There are such INCREDIBLE organisations out there doing amazing things for young people. We need to address these existing issues, and with wonderful non-profit organisations (some I’ve had the super sweet pleasure of working with) like Heads Together, Welsh based Heads Above The Waves, The Golddigger Trust from Sheffield and the almighty Young Minds rallying for change- we can see these figures drop significantly. Support the non-profits that are in your local area. Mental health awareness is on the rise, and we need to stand together. Let’s make social media an accessible place for young people to help them grow positively.

The best way out is always through – Robert Frost

Body Image: Why You Should Love Yourself

“You are imperfect, permanently and inevitably flawed. And you are beautiful.”
― Amy Bloom

Why do we struggle accepting ourselves for who we are? Our bodies are our own beautiful temples, moving and breathing without conscious thought, allowing us to explore this world and well, live. We are literally made of stars, yet we somehow have such negative thoughts when it comes to our bodies. Too fat, too thin, bumpy bits, not enough of this, too much of that. Anything we can think of, we use to shame our bodies.

Why?

We compare, and the image of our bodies has been in a sense, warped by external influences. Yes, loving your body comes from within; but when society is pushing a certain size, shape or type into your everyday life-how do we feel good about ourselves?Ameema Blog Picture

We have to start using social media positively, and using it to our advantages. This links in with Shaun’s guest post on here about Social Media and Mental Health, that we can actively make what surrounds us a healthier impact on our wellbeing. There’s loads of mental health apps, (See my list of favourite free apps here ), wonderful people like the folks over at The Crybaby Club with a support network for ladies, also non-profits and organisations championing self-love and being comfortable in your own skin. We are not what we see on the screens. You, your friends, your family and loved ones are not all the same body shape or size- so why are we trying to obtain this unachievable ‘perfect’ body? Hell, it breaks my heart when someone tells me they dislike parts of themselves. Most of the time they’re comparing it to other people they know or see online.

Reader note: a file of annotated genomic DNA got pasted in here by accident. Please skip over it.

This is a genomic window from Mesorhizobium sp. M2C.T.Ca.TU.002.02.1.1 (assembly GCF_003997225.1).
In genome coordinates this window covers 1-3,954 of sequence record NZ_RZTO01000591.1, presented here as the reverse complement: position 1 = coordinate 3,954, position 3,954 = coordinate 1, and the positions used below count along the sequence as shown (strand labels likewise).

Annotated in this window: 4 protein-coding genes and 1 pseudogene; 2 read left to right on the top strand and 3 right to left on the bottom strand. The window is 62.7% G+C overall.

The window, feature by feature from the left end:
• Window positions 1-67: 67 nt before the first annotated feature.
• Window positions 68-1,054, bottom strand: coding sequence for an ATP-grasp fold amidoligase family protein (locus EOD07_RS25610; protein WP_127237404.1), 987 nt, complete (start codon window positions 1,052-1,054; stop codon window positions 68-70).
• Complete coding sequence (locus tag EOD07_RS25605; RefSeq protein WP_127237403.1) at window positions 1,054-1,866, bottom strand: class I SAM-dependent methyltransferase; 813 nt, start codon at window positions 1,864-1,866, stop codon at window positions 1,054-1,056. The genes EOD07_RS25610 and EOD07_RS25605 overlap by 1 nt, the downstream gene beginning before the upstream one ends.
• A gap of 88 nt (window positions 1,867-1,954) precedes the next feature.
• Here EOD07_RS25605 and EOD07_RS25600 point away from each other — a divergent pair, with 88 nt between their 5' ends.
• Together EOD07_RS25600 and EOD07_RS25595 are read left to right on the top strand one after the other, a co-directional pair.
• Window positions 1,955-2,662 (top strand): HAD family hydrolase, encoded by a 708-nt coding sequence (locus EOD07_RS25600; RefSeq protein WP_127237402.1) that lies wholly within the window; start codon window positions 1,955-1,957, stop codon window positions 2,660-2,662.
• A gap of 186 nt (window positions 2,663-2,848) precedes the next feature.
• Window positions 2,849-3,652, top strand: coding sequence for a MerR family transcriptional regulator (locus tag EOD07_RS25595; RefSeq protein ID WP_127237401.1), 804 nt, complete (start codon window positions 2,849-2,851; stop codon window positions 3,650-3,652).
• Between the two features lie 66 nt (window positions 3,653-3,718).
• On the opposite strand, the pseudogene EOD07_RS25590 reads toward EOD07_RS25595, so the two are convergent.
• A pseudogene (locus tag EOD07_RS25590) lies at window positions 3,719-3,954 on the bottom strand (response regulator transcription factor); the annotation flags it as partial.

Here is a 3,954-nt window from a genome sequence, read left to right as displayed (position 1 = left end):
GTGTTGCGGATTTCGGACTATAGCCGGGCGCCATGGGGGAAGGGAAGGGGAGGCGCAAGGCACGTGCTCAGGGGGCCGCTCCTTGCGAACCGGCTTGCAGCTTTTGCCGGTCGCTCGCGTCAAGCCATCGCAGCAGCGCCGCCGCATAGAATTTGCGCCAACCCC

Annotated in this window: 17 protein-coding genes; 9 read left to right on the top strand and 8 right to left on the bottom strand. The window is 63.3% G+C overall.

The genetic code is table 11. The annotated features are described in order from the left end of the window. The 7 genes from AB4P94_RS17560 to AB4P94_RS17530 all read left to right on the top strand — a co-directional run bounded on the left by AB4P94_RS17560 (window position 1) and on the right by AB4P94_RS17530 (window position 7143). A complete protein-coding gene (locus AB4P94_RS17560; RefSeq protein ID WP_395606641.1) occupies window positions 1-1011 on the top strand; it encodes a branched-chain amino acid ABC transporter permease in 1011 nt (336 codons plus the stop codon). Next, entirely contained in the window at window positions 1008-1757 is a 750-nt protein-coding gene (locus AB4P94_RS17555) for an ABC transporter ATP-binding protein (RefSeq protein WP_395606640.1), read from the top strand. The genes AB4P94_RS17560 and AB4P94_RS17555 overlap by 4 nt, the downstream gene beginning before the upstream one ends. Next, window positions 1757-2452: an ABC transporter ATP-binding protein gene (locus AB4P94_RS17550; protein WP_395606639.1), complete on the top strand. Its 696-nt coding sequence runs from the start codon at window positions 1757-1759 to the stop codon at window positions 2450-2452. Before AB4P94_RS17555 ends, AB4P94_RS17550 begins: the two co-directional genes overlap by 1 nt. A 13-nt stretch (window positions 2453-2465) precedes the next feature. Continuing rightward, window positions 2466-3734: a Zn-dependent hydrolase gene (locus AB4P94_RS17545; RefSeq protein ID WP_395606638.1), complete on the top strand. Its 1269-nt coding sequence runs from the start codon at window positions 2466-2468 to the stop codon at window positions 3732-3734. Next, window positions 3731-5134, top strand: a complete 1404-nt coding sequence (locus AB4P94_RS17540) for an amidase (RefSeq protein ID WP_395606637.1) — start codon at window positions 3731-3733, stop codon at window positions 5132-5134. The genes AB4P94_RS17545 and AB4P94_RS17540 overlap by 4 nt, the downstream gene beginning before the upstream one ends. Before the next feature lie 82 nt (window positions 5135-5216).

“Even the models we see in magazines wish they could look like their own images.”
― Cheri K. Erdman

The people you are comparing your bodies too, are also comparing their bodies to other people. It is a vicious cycle of some strange secret competition we have in our heads. Even Beyonce hides her ears because she thinks they’re too big. You’d tell her to take a walk! But you shouldn’t diminish someones insecurities because you see them as beautiful or ‘perfect’ in the first place. We all have something, and because it isn’t your insecurity doesn’t mean it isn’t valid.

“Healthy emotions come in all sizes. Healthy minds come in all sizes. And healthy bodies come in all sizes.” ― Cheri K. Erdman

You kick ass and deserve to feel comfortable in your skin. Love transcends our bodies, and goes deeper than the skin that covers our bodies. We gotta love it.tumblr_nqbkpunYAi1u7jt09o1_r1_1280